Smoking the terrain with a heavily radical nose-wheelie

In which we try to understand the skateboarding subculture
By D.C. Denison  |  June 2, 2008

This article originally appeared in the May 30, 1978 issue of the Boston Phoenix.

Most of us have at least some idea of what this new skateboarding craze is all about: once again, some force from California is yanking teenagers off baseball diamonds and basketball courts and putting them on boards that roll almost noiselessly two inches above the ground. It seems to be a harmless enough fad (though certain of the safety-minded periodically raise a fuss over the number of sprained ankles and broken bones), and its return, like the Frisbee’s a few years ago, has not gone undocumented: lately, skateboarding has been worth at least a few minutes at the end of the six o’clock news, or at the beginning of the Evening show.

So it’s only natural that the practice should also become popular on college campuses. Take Franklin Pierce College (FPC) in Rindge, New Hampshire, where the narrow concrete pathways that wind across the campus’s rolling hills offer the skateboarder long, weaving rides. In fact, the sport’s popularity rose to such a pitch during the warm months last fall that a few of the more dedicated skateboarders had an idea: a contest, “The First New Hampshire Skateboard Spectacular.” They would arrange to get the field house for a day, have some trophies made up – little bronze-looking numbers with skateboarders on top – and all the devotees on campus and in the neighboring towns could get together and have a good time. And maybe some FPC students would bring home some trophies, put them on top of their speakers and have a few laughs. It was a good idea, and the campus hot-shots were excited.

However, when the announcements went out and the organizers began to receive phone calls and letters from excited skaters from all over New England as well as New York, New Jersey and Delaware, they had a feeling they were really onto something. And when they heard that skateboard teams were planning to attend, they began to suspect that this might be bigger than they had first imagined, that maybe they were over their heads.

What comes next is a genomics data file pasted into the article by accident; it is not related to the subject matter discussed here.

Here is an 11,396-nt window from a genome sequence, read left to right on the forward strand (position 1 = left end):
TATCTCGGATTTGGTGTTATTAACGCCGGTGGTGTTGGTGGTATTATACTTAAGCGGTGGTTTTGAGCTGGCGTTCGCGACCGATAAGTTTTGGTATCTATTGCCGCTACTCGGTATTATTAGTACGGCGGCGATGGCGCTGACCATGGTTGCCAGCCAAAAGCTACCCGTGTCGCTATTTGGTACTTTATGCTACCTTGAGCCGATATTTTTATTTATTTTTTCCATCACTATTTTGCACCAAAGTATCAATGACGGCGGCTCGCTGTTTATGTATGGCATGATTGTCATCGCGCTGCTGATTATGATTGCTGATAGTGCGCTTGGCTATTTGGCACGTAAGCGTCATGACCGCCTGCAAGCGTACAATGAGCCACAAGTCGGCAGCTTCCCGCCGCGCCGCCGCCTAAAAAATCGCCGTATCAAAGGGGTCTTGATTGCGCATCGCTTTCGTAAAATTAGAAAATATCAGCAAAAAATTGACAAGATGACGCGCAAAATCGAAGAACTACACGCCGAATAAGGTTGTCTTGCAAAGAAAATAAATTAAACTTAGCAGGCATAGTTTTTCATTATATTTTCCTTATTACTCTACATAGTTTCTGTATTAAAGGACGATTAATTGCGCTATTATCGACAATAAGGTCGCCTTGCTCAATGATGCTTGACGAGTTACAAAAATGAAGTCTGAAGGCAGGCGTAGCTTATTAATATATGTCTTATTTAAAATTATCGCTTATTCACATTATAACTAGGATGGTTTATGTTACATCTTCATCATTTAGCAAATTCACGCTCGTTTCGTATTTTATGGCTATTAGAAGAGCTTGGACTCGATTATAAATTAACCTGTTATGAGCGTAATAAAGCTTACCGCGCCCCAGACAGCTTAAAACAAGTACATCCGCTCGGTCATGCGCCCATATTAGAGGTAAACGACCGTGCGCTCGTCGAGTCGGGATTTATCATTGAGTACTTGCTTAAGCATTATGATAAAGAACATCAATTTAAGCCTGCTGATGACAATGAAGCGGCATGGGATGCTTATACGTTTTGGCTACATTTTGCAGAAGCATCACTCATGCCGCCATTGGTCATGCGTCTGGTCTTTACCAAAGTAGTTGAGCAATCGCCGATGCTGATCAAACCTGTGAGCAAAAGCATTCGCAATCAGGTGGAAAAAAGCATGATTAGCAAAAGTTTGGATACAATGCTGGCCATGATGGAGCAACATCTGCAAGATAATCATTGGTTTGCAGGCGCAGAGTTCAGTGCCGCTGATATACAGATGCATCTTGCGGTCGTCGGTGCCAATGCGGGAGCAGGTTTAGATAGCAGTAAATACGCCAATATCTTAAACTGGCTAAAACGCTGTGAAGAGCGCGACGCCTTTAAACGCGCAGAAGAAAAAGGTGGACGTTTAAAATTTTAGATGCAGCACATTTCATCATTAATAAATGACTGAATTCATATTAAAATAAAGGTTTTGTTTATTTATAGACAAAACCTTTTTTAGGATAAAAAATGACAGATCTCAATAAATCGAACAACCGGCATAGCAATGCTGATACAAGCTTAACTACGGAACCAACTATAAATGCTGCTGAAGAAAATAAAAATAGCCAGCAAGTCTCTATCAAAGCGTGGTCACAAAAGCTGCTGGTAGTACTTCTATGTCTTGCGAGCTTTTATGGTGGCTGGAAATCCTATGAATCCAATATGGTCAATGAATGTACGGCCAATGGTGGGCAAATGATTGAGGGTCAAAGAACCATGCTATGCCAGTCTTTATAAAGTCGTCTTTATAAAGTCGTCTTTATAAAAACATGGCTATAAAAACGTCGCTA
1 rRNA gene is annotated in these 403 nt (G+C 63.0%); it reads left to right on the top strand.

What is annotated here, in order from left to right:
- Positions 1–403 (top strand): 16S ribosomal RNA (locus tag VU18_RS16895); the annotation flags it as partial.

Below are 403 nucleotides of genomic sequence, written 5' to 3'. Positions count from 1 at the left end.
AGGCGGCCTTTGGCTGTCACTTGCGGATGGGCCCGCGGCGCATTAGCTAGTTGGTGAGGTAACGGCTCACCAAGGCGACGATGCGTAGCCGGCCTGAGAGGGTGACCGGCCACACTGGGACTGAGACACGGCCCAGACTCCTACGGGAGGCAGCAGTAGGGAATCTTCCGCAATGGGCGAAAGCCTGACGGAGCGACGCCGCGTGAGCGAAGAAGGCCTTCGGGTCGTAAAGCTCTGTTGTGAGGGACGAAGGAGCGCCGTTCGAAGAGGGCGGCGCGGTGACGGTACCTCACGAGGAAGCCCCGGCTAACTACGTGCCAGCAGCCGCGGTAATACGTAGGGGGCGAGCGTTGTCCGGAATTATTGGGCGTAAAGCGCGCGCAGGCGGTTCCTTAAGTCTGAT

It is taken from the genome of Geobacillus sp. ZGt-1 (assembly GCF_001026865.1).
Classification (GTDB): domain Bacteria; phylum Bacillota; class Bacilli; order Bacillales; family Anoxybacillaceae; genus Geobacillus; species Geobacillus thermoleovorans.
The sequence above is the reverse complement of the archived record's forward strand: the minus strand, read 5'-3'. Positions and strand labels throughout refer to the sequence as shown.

Sure enough, their suspicions were confirmed on the day of the contest, a typical spring day in New Hampshire (40 degrees, with snow flurries). By 9:30 – half an hour before starting time – the scene inside the field house was what could be called barely controlled chaos. In the middle of the huge floor were at least 100 adolescents in what looked like Technicolor Rollerball costumes – neon-ish helmets, elbow pads, knee pads and gloves, two-tone sneakers and bright long-sleeved shirts. And they were all on skateboards: spinning, standing on their heads, jumping over one another, flipping the boards, and so on. The idea of trying to carry my cup of coffee through this flailing mass of arms and legs and speeding skateboards was ridiculous. An end run, I saw, would be equally futile: each side of the center area was reserved for the so-called “specialty” events – high-jumping, wall-riding and barrel-jumping – and the skateboarders there were equally hyperactive. I wound up drinking the coffee where I stood.

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Related: With a blank slate, anything’s possible. Plus, Art on Decks, At long last, light at the end of the skate ramp, Vote for your favorite design online, More more >
  Topics: Flashbacks , John Meehan, U.S. Consumer Product Safety Commission, Aquatic Sports,  More more >
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